Ranga hails from Hosahalli, a village in Mysore. Like many other cultural aspects artistically portrayed by the author the custom of child marriage too is typical to this village.
Ten years ago when the village accountant sent his son Ranga to Bangalore for studies, the situation in the village was different. People never used to use English words while talking in Kannada, their mother tongue. But now they do it with an abominable pride. For instance, Rama Rao's son was not ashamed to use the word 'change' while buying some firewood from a woman who knew no English, thereby creating confusion.
Now people are so fond of the foreign language and education that Ranga's homecoming is made a big affair. People crowd his house to see if he has changed. They return home on finding no significant change in him. The narrator is particularly happy to find the boy still quite cultured as he respectfully does 'namaskara'. The narrator spontaneously blesses him saying 'May you get married soon.'
But the boy is not ready for marriage, he says. He is of the opinion that one should better remain a bachelor than marry a young girl, as the custom of the village is. The narrator is disappointed to hear this, but as he sincerely wants Ranga to get married and settled to be of some service to the society, he does not lose heart. He takes a vow to get him married, and that to a young girl of 11 by the name of Ratna, Rama Rao's niece, who has of late come to Hosahalli to stay for a few days.
Now the narrator plans to make the prospective bride and the bridegroom meet each other. So he does by asking Rao's wife to send Ratna to his house to fetch buttermilk. As Ratna arrives she is asked to sing. As planned at that very moment Ranga arrives and gets mesmerized by Ratna's singing and almost instantly falls in love with her being oblivious of his theories regarding child marriage. The narrator, from his experience, notices this quite well but purposely disappoints Ranga saying that Ratna is married.
The next morning the narrator meticulously plots with Shastri, the fortune teller, to trap Ranga and have him marry Ratna. He tutors him in what is to be said and done when he will bring the boy to him.
The narrator finds Ranga miserable that day. The latter complains of headache and the narrator suggests that they visit Shastri. Thereupon Ranga is taken to Shastri who cleverly reacts by saying that their visit has been a surprise. The narrator acts foolishly forgetting what he is supposed to say but Shastri cleverly manages the scene.
Everything goes well as per the plan. Shyama, the narrator, asks Shastri what might be worrying the boy. Shastri calculates throwing his cowries and suggests that it is about a girl. On further calculation he suggests that the girl's name has connection with something found in the ocean. The narrator asks if it could be 'Kamala'. Then he suggests 'Pachchi', meaning moss. When Shastri hints 'pearl' or 'Ratna', the narrator becomes jubilant and Ranga is amazed. Shyama further asks if there is any chance of negotiation of the marriage bearing any fruit, to which Shastri answered affirmative. But once again the narrator pours water on Ranga's hopes by saying that Ratna is married.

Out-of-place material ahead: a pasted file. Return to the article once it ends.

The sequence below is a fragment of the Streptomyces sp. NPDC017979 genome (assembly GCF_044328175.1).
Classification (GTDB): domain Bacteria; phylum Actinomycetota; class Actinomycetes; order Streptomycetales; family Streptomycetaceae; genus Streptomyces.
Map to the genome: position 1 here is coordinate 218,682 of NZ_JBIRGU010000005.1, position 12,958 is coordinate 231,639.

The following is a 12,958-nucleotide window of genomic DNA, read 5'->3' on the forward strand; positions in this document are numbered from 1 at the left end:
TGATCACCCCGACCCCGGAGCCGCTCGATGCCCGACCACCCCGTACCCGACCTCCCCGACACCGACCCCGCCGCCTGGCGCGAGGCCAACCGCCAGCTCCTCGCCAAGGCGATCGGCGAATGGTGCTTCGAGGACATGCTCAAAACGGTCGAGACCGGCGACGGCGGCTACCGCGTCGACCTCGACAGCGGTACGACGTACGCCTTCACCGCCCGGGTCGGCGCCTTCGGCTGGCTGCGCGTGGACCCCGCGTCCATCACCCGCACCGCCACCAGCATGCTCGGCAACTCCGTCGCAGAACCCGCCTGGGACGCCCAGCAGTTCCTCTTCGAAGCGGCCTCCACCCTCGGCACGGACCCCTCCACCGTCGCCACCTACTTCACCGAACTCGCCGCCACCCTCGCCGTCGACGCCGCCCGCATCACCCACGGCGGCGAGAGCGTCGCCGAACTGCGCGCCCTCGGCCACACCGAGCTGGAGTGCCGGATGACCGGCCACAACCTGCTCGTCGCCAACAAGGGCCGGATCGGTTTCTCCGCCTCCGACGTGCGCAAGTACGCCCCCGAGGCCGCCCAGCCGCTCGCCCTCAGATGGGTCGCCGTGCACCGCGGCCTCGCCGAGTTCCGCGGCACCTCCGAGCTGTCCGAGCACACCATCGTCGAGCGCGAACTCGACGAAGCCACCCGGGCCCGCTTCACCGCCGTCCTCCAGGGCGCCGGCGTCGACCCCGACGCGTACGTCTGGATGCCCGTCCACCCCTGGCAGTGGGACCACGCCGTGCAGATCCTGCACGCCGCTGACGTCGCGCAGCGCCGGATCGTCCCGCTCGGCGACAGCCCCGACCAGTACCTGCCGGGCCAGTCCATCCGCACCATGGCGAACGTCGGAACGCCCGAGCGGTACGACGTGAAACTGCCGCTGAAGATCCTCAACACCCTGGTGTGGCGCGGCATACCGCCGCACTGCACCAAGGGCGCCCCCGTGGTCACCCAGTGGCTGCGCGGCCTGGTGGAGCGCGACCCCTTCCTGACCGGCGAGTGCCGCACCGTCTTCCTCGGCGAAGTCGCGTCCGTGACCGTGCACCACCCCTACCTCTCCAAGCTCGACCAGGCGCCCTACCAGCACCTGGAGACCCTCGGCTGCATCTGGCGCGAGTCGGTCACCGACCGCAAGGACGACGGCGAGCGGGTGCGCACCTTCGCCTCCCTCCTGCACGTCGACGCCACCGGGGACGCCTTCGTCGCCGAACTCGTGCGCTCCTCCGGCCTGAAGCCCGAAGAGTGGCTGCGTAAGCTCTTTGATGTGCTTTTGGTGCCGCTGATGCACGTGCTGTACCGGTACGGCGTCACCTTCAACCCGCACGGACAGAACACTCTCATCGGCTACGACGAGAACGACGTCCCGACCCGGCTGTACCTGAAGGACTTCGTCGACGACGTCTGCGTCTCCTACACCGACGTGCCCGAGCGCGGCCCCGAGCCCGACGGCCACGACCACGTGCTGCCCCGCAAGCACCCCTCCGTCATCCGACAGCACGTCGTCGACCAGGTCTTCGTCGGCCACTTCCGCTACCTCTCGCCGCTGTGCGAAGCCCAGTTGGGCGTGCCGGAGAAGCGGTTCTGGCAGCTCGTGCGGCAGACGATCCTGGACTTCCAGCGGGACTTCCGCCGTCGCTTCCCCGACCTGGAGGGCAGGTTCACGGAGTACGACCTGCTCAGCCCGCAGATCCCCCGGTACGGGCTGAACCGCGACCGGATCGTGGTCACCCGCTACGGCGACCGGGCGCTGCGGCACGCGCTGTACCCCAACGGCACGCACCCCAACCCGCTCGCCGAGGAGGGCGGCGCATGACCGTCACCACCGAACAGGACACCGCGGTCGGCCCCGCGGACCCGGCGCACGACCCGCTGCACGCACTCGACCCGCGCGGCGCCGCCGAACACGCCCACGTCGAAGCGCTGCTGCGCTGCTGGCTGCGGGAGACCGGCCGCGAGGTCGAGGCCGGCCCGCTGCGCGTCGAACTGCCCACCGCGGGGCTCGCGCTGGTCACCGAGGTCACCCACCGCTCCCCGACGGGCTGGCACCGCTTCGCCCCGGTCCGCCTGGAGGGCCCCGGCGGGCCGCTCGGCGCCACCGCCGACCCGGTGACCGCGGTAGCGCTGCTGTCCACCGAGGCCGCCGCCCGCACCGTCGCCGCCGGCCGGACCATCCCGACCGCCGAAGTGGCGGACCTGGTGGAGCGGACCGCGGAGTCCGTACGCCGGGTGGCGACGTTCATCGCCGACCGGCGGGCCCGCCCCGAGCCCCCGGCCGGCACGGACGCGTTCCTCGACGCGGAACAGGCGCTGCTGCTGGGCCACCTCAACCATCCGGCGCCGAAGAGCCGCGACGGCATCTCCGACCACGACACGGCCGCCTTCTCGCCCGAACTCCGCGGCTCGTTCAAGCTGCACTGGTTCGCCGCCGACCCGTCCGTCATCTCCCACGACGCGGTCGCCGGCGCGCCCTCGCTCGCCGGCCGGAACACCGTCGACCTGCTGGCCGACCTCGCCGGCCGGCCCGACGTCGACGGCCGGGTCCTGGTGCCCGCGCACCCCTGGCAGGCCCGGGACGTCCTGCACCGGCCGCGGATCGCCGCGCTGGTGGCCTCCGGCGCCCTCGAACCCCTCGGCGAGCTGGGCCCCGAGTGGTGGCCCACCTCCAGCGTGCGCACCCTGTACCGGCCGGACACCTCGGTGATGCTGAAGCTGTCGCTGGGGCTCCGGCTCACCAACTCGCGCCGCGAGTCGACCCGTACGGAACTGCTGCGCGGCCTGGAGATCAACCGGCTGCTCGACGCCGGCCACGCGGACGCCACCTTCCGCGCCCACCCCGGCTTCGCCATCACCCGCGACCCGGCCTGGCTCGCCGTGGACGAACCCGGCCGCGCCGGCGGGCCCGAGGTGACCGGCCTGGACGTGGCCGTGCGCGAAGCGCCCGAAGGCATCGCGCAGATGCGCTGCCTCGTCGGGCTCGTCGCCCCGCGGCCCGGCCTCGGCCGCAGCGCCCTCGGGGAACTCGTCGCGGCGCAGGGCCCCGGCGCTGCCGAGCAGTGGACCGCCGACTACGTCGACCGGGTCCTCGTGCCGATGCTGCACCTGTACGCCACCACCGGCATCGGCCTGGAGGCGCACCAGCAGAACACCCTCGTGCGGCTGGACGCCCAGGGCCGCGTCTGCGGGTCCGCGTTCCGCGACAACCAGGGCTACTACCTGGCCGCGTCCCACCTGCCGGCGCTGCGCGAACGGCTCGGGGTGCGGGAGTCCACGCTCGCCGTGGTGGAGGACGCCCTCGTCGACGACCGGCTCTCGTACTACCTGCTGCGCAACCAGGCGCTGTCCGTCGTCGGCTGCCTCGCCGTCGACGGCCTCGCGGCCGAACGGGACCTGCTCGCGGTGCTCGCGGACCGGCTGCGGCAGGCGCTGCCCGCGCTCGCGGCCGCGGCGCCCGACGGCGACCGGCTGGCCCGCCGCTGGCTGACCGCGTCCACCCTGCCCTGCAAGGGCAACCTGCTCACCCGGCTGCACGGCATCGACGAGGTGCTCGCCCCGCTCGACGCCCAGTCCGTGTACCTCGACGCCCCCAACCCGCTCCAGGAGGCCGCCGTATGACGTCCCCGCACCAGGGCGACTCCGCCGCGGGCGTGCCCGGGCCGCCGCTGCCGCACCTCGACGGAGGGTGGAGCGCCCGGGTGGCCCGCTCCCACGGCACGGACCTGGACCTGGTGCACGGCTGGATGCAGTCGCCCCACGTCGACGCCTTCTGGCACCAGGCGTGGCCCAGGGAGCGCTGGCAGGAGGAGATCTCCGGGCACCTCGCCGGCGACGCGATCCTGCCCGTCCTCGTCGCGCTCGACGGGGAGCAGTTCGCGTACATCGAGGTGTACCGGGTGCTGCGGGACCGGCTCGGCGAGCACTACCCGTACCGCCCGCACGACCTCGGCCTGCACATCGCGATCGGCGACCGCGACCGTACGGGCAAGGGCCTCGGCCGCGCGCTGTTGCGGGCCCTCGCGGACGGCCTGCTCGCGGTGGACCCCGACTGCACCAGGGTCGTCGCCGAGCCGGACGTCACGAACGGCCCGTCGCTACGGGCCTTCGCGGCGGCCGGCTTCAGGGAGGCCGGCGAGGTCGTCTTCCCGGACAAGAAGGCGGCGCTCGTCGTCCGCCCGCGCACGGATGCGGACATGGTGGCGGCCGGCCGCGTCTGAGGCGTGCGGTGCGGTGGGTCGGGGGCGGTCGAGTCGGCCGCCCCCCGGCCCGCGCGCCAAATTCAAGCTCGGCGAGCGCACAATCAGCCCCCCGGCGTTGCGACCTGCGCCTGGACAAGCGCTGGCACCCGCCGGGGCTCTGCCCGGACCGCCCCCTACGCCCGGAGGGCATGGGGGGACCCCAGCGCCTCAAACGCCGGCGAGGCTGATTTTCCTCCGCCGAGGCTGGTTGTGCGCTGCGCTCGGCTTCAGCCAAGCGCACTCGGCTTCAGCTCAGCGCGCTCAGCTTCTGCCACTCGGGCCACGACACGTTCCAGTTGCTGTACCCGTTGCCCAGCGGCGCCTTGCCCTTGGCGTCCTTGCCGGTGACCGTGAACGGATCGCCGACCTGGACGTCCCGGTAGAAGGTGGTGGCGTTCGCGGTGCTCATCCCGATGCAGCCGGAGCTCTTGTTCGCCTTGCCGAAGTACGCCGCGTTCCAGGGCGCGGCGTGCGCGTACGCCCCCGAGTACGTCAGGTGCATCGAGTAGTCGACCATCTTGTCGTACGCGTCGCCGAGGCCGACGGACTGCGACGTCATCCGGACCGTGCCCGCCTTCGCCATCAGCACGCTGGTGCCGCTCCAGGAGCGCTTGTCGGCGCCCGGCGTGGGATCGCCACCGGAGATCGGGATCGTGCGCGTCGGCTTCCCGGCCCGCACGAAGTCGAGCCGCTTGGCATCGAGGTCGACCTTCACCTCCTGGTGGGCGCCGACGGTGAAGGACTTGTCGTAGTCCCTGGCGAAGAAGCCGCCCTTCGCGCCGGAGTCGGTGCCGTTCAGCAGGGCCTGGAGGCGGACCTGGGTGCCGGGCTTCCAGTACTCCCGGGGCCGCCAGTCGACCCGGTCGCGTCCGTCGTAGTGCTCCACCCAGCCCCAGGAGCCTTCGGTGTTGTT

However, on the way the narrator enters Rama Rao's house and comes out of the house to inform Ranga that Ratna is unmarried and the previous information about her marriage was wrong. Now visibly Ranga's joys have no limits. When the narrator asks him whether whatever the astrologer told is right, he admits that it is true and further adds that there is more truth in astrology than he thought.
Later the narrator informs Shastri about the success story and makes a sarcastic comment about astrology. But Shastri is not ready to accept. He says that the former gave only the hints and whatever he said was the result of his calculation.
Whatever the case might be, Ranga finally gets married to Ratna and fathers two children, moreover Ratna is now eight months pregnant. The narrator is invited to the third birth anniversary of Ranga's child, who was named after the narrator as 'Shyama'. On finding this, the narrator mildly chides Ranga saying that he knows that it is the English custom to name the child after someone one likes, but it is not fair to name him 'Shyama' because he is fair complexioned.
All said and done, it is interesting to find how Ranga forgets what he learned about happy marriages in cities and gives in to the far deeper influences the village customs and traditions have on him. And why not, is it easy to do away with all that one learns so unconsciously day and night in the society one grows up in?